A 1960s-era Main Street hotel nears the end of its transformation to a modern one-of-a-kind boutique lodging operation designed as a launchpad for adventure-seekers.
A fall opening is planned for The Finch at 325 E. Main St.
The specific opening date has not yet been determined, according to an announcement.
Its opening will bring 80 rooms back into circulation that have been missing from Walla Walla’s inventory since the January 2018 closure of the former Red Lion Inn & Suites.
The property was purchased by a new ownership group made of investors who represent the ownership behind The Lark in Bozeman, Mont.
Demolition and rebuilding has gone on more than a year. The latest update describes the result as Streamline-era architecture featuring open-air design, an outdoor fireplace and community gathering spaces that encourage guests to interact with locals.
The operation incorporates Walla Walla’s draw as a road-cycling destination by offering an on-site tuneup station and multiple storage options. The hotel has purchased two cruiser bikes from Allegro Cyclery to have on hand for guest use.
“Walla Walla is a destination that has something for everyone, and The Finch will serve as the perfect base camp for our guests,” said General Manager Matt Skaletsky in a prepared statement. “This hotel reflects the beauty and innovation of the region, offering a modern, comfortable and creative space to explore, indulge and relax. We look forward to welcoming guests to The Finch this fall, just in time for one of the most festive times of year in wine country.”
The hotel experience features Livit Coffee Co. coffee along with a selection of herbal teas, an assortment of local fresh breakfast snacks each morning, a custom-designed Map Room and free Field Guide travel journals at check-in, to help navigate the area.
The rooms each feature custom wall installations created by regional artists and inspired by Walla Walla’s food, wine and outdoor culture. An example given is a design by Whitman College graduate Yogesh Simpson of an infographic depicting soil compositions of wineries in the southwest to northeast Walla Walla regions. Other room features touted include plus mattresses, Malin+Goetz bath products, cozy bathrobes and bathrooms with walk-in tile showers.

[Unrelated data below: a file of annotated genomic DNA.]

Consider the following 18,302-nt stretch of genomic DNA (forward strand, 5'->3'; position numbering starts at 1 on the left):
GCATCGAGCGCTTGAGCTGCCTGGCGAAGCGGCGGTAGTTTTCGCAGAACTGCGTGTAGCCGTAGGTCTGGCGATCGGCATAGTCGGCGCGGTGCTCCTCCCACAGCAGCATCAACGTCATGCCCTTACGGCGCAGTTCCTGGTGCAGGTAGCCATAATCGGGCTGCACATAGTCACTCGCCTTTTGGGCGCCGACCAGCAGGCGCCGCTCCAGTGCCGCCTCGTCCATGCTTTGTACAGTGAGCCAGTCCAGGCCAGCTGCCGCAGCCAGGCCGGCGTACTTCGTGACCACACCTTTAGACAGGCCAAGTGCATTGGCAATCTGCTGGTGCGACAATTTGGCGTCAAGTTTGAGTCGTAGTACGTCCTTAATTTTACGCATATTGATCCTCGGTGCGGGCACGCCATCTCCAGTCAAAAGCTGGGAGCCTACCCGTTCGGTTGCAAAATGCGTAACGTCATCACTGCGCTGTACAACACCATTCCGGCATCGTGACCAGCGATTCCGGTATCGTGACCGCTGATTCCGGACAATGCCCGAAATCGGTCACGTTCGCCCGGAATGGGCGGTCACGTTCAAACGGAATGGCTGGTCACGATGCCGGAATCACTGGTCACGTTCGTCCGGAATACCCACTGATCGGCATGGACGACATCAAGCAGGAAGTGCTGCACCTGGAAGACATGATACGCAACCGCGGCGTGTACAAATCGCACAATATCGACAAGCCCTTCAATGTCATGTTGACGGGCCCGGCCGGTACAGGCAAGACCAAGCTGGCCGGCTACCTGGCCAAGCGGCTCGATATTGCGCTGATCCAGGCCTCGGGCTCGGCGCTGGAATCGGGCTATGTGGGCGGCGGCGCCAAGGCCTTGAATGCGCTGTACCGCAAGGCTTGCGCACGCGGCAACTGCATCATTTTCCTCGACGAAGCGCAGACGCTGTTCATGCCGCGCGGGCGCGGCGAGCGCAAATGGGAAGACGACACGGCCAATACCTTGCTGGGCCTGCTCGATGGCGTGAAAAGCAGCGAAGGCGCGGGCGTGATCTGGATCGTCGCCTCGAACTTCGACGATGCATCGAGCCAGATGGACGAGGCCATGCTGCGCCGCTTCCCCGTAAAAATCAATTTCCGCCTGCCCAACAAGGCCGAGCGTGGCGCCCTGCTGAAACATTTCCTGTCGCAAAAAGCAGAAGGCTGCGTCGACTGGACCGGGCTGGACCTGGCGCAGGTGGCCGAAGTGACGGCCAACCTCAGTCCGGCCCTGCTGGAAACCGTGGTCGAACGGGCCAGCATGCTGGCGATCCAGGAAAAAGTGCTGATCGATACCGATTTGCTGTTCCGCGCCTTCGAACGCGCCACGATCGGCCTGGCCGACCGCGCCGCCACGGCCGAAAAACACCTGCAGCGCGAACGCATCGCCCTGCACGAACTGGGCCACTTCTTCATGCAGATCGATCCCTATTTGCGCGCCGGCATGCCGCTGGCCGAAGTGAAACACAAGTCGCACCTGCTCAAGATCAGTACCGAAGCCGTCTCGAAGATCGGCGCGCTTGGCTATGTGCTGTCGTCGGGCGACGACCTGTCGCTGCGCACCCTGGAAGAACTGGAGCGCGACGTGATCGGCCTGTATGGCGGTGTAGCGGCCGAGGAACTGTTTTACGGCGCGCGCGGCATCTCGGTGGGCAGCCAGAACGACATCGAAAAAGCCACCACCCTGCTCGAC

Rates will begin at $159 per night.
For decades the property has served Main Street as a hotel, switching identities over time. Before it was a Red Lion, it operated as Walla Walla Vineyard Inn. Before that it had been a Howard Johnson.
The Finch was developed by a Bozeman, Mont., group with partners connected to Walla Walla. All of their specific identities have not been disclosed. But through public relations efforts, the group describes their goal as developing properties “that remain true to their surroundings and maintain a genuine connection to regional inspiration.”
Design of the hotel came from Thinktank and Fernau+Hartman architecture firms. Lynden, Wash.,-based Elements Hospitality was general contractor. The hotel will be operated by Columbia Hospitality, which also oversees management and operations on behalf of the ownership that purchased The Inn at Abeja last year.
Ron Williams, CEO of destination marketing organization Visit Walla Walla, said getting the rooms back in circulation will help bolster options for guests.
“We are experiencing multiple times of the year where we don’t have enough hotels for the guests that are coming,” Williams said.
He said the price point is a “sweet spot” in the marketplace for guests. The focus on recreation and exploration also highlights activities and resources in the community.
“They’ve done a very good job of understanding what the market is and how to really target it,” Williams said. “We expect this property will be successful quickly, bringing in a new group of people that we haven’t necessarily had.”